Sword TypesThe Xiphos
The Xiphos (Greek: (To) ξιΦος) is a double-edged, single-hand sword with blade of around 50-60 cm long, widest at about two-thirds of its length, although the Spartans supposedly started to use blades as short as 30 cm around the era of the Greco-Persian Wars. The Xiphos sometimes has a midrib, or is diamond or lenticular in cross-section. It was generally hung from a baldric under the left arm. Relatively few Xiphoi seem to have survived.
The Xiphos' leaf shaped design lent itself to both cutting and thrusting. The design has most likely been in existence since the appearance of the first swords. Blades in bronze and iron are suitable for a leaf shape due to the softness of the metals in comparison to steel. Bronze swords are cast and are thus are more easily formed into a leaf shape than iron swords. The early Celtic La Tène short sword, contemporary with the Xiphos, had a virtually identical blade design as the Xiphos.
A basic version from Campvalano , Italy, is reproduced by Deepeeka. These blades are often over-tempered and will break if put under any stress. The AH4214 sword features an unsharpened carbon steel blade with raised central rib and a hilt of bone and steel. Includes a matching wood scabbard with black leather covering. Overall Length 67 cm, blade 60cm, weight 1.75 kg. They cost under £100. This sword is really an Etruscan weapon, sounds heavy, but could be worse.
Ideally the hilt is a composite design of iron, bone or wood, and very elegant. The below illustration was made by Lonely Mountain Forge and is a beautiful example.
From Manning Imperial (left image) this is a 46 cm short Spartan style Xiphos, with an iron blade and hilt composed of bone and iron side plates. The leather covered wooden scabbard with bronze or brass throat and chape. Roughly £970.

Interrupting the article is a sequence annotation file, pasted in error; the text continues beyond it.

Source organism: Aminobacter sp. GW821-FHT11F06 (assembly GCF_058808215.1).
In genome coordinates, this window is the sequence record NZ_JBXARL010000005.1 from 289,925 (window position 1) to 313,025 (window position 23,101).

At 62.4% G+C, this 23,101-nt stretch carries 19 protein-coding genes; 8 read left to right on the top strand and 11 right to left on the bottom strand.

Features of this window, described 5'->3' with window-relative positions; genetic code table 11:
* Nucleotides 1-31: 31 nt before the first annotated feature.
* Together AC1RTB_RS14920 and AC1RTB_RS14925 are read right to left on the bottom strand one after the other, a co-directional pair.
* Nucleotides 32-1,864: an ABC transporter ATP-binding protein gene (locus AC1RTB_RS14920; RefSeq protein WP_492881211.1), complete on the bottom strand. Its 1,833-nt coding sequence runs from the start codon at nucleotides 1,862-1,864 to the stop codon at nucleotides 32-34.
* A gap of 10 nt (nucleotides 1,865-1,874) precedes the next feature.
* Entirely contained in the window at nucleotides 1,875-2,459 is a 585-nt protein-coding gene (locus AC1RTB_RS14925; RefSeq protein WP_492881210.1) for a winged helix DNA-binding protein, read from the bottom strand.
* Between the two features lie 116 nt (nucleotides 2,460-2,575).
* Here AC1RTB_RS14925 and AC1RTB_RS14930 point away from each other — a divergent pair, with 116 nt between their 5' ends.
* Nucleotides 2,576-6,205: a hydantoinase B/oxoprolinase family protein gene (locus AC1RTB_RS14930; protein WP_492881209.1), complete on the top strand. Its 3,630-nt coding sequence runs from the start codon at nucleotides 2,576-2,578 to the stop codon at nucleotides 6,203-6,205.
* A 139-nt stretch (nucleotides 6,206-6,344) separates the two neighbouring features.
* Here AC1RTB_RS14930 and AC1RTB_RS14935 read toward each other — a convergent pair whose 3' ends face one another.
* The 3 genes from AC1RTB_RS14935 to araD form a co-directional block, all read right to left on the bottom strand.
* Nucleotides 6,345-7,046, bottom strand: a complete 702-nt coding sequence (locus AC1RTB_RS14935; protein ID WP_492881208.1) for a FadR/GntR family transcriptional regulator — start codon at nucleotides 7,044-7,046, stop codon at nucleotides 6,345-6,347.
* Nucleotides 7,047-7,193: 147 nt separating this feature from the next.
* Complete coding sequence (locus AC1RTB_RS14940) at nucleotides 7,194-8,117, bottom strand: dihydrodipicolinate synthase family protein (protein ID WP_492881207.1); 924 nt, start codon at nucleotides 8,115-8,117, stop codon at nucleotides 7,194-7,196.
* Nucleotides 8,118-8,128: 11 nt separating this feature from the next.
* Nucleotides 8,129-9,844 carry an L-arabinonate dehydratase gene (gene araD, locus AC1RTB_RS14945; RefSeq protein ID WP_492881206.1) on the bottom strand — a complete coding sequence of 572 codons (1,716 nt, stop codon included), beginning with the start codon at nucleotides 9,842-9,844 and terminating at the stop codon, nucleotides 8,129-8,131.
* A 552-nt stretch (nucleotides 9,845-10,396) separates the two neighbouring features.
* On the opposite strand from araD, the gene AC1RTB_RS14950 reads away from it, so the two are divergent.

Around the late 5th century the very short sword associated with Spartans and their Lakedaimonian allies was becoming popular (left image). At around 30-40 cm this was probably ideal in the crush of the hoplite battle, but less ideal on horseback. Plutarch gives various stories relating to the shortness of the sword, but sadly nothing of them survives except a cast bronze model sword purchased in Crete in 1898.
This sword probably belonged to a statue and is now in the British Museum. It is possible to buy an approximation of this sword with a diamond cross section , and make your own scabbard. A bronze hilt is perhaps allowed in keeping with the find, but a composite hilt would look nicer.
This example is made by Loricatus for around £180. Weight 1.15 kg. Overall length 44cm, blade length 29 cm.
The Machaira or Kopis.
Makhaira (from Greek μαΧαιρα (mákhaira, plural mákhairai), also transliterated machaira or machaera; an Ancient Greek word, related to μαΧη (mákhe) "a battle", μαΧεσθαι (mákhesthai) "to fight", from PIE *magh-) is a term used by modern scholars to describe a type of ancient bladed weapon, generally a large knife with a curved cutting edge. Homer mentions the makhaira, but as a domestic knife of no great size. In period texts, μαΧαιρα has a variety of meanings, and can refer to virtually any knife or sword (taking the meaning of today's Greek μαΧαΙρι), even a surgeon's scalpel, but in a martial context it frequently refers to a type of one-edged sword; a sword designed primarily to cut rather than thrust. Some modern scholars distinguish the makhaira from the kopis (an ancient term of similar meaning) based on whether the blade is forward curved (kopis), or not (makhaira).